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Album Review: Valaska ‘Inchoate’


If you’ve been aching for an ambient and dreamy bout of indie-rock, look no further than Chicago-based outfit Valaska’s new album ‘Inchoate’. It’ll be a new addition to your chill playlist, lulling you into a relaxed rest or to ride out those melancholic mornings after. This is the band’s third album, after ‘Thing’ and ‘Natural Habitat’, and sees the band employ a lot more of the atmospheric sounds that were touched upon in ‘Thing’, but they have also lost some of the acoustic swell that can be found in ‘Natural Habitat’.

Opening track, Spring kicks the album off with a blast. A snare-heavy beat is the driving force, while the jangling guitars set the tripletted rhythm. The bass lines up with the rhythm guitar perfectly, adding another layer to rock track that builds nicely though the soaring choruses.

However, as if to show the complete range of diverse tones early on the album, the second track Hold Me Back wanders slowly, with far more thought and emotion through a series of soft note changes. The drums are centre stage for most of the track with an interesting syncopated beat that’s emphasised by an effect that gives a detached sound (like each drum is being played in separate rooms). The track also shows off a softly stirring synthesiser tone which swirls around the background of the track.

Vessel sounds like it wants to spread its wings and take off, and it’s only at the very end where all of the elements come together and its able to take flight. The song starts with a subtle piano motif, but then launches into the wall of sound centred around a guitar riff. The drumkit has an interesting effect, muted and thumping bass drum paired with a fully mic-ed up snare and cymbal rack. At times in the verses it can feel jarring, but it is hardly noticeable in the choruses.

The guitars are treated with a full reverb effect in the chorus that gives a grand sound, and conversely the rhythm guitars are turned down to nearly inaudible in the verses. The vocals and lyrics paint a very melancholic picture throughout the track, complimented by a reverberating guitar outro that sounds like it’s longing for a happier day.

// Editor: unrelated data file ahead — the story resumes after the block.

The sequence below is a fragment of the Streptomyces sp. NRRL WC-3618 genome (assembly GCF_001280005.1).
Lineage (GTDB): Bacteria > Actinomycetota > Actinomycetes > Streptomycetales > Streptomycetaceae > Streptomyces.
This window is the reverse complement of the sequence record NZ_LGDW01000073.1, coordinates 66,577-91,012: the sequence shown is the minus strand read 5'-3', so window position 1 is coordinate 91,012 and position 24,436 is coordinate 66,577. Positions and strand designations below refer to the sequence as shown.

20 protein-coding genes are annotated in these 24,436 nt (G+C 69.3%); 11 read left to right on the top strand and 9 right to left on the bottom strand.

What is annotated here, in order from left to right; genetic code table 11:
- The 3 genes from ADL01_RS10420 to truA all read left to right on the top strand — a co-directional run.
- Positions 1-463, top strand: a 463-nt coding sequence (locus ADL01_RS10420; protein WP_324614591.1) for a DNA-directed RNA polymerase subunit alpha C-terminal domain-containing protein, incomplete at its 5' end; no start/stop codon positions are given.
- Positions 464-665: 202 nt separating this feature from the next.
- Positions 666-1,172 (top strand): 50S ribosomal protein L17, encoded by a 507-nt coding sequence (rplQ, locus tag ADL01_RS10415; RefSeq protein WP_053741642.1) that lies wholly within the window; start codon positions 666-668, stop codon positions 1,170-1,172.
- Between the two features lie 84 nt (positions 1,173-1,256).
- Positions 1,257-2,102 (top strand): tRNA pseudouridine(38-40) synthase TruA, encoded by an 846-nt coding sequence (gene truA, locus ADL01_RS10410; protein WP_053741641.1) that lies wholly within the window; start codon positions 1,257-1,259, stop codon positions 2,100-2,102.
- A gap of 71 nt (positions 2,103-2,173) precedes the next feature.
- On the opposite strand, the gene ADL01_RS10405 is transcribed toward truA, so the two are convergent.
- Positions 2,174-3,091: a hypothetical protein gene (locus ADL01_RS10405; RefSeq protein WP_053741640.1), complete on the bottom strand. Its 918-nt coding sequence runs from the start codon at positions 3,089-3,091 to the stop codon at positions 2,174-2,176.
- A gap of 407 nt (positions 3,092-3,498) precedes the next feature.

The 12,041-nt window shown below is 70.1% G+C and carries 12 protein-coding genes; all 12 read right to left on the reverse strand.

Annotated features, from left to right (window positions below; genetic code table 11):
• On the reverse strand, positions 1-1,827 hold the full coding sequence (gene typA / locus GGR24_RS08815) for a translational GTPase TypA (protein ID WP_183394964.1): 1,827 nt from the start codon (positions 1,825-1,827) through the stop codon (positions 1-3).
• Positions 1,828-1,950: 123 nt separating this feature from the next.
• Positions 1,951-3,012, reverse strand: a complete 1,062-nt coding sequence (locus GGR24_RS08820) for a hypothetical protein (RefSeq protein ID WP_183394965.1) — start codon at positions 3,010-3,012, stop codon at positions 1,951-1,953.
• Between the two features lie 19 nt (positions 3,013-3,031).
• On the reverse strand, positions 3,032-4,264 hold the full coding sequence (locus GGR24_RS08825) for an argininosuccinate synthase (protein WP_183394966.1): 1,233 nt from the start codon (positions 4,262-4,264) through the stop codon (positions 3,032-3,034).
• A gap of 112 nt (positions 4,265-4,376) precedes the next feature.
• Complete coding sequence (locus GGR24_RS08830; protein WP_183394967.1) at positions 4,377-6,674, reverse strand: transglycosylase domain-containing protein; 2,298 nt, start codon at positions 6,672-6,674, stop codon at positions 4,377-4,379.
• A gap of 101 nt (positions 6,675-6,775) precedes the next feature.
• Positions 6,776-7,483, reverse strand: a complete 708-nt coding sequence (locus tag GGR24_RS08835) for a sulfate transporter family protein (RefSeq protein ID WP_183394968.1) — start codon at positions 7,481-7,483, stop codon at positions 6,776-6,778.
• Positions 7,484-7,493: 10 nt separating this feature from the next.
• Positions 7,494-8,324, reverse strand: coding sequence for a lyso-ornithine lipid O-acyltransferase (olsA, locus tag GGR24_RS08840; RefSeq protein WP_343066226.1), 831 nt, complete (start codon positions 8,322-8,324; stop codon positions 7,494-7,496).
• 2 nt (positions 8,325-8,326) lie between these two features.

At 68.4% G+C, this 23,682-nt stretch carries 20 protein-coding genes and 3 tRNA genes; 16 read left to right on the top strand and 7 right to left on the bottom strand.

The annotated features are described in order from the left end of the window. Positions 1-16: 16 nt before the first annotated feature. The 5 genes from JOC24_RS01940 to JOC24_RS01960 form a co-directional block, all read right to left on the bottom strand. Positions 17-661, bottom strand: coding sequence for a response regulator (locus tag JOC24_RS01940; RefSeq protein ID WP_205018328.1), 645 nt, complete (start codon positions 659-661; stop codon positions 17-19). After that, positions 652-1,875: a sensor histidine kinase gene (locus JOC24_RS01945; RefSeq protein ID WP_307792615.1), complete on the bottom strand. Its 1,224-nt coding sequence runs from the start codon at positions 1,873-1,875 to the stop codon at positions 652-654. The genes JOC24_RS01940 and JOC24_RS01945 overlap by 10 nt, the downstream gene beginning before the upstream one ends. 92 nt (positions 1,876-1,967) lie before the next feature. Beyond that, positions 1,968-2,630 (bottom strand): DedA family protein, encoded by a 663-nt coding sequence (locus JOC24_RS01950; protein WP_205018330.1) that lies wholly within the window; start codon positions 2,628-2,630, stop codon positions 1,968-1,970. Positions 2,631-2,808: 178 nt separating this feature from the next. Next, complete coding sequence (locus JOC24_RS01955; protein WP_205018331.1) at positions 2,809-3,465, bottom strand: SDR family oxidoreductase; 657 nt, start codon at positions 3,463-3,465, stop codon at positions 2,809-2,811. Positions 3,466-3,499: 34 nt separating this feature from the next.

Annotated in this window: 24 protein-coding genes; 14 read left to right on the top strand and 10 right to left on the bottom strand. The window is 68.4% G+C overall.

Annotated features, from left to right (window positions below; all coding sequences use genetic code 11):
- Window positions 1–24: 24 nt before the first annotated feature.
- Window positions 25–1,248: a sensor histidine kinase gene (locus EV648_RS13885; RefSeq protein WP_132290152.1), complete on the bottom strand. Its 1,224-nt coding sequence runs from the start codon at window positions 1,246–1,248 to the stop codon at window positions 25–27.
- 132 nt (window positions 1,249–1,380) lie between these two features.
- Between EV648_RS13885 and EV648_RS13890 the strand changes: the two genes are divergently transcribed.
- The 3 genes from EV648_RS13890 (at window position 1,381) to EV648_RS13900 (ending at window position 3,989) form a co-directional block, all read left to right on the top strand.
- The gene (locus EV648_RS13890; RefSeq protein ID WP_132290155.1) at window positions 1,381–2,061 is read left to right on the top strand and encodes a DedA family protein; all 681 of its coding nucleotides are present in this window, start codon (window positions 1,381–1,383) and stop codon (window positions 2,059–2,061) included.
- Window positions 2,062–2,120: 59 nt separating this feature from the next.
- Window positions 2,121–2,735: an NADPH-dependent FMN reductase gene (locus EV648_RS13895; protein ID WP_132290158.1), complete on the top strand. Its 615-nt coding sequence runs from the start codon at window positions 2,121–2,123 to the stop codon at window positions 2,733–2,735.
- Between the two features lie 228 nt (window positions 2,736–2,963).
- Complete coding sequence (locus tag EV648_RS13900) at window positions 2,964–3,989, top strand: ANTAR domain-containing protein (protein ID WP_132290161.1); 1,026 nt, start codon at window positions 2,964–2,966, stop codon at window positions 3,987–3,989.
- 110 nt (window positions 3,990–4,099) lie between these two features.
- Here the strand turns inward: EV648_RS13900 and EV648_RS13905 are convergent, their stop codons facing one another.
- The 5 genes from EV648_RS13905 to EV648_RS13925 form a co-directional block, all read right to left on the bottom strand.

Violence and Ghost see the vocal lines given more room to breath, taking the limelight from the lead guitar which has been told emphatically to take a backseat. In Violence the vocals in verses are slightly more subdued than in the choruses, and one of the more interesting riffs of the album is somewhat contrasted to the otherwise dreamy finger-plucking that rolls through the background of the track. Ghosts builds slowly throughout until it starts to take a more pop sound with strong backbeat driven cymbal splashiness that’s nicely opposed with long drawn out guitar notes forming a final solo.

The piano takes control in Sad Bones, with the other instruments slowly building around a soft keyboard line and vocals. Harmonies and a faint guitar mirroring of the piano riff enter, but they quickly exit again, drawing attention to the piano and vocals. In the second half of the track all other instrumentation returns, as the vocals fade out, with the piano and guitar passing the rhythmic drive back and forth.

One of the most interesting tracks on the album is Sun Dogs. Due to its slight departure from the more layered sounds in the album. An acoustic guitar accompanies deeply reverberating vocals in this short track, creating an expansive ambience that is only lightly populated with soft sounds. Frontman Dave Valdez’s singing seems to channel an isolated vocal track from Kim Churchill, but with a more pained and melancholic whisper, possibly more akin to Gang of Youths’ Kansas.

Following on from Sun Dogs, Human Condition and Minor move away from the ambient sounds that are washing through all of the earlier tracks. Acoustic guitars and simpler vocals make Human Condition slightly more upbeat and hopeful than many of the other melancholic sounds in the other songs. Minor seems like the bridge between the more acoustic, stripped back tracks and the more ambient and textural numbers on the album. Still rooted in hollow-sounding, subdued guitars, this track has a lead guitar line that creates a smooth and quiet dreaminess that reflects some of the earlier tracks.

Finally, Sleep rounds out the album with an uplifting tone. The vocal harmonies in this final track are some of the best on the album, and the slow crescendo building towards the end leaves you feeling warm and hopeful. This last resonating note contrasts to the mostly melancholic sounds that are prevalent throughout the previous offerings.

‘Inchoate’, as a term, refers to something that is incomplete, or not yet fully formed. Valaska have sonically presented listeners with that incompleteness. The album is full of great ideas and stunning sounds, however at times they can come across slightly jarred and out of place, such as the overemphasised bass drum in a number of tracks.

Stand out tracks like Ghost and Sun Dogs take the approach of looking at sounds breaking out of the indie rock mould. However, overall ‘Inchoate’ (as an album) is a very relaxed and atmospheric dose of melancholy and occasional uplift, which makes it a solid offering for a quiet weekend afternoon, or a rainy evening.

Album Rating: 3

Alaska Inchoate

Written by Max Higgins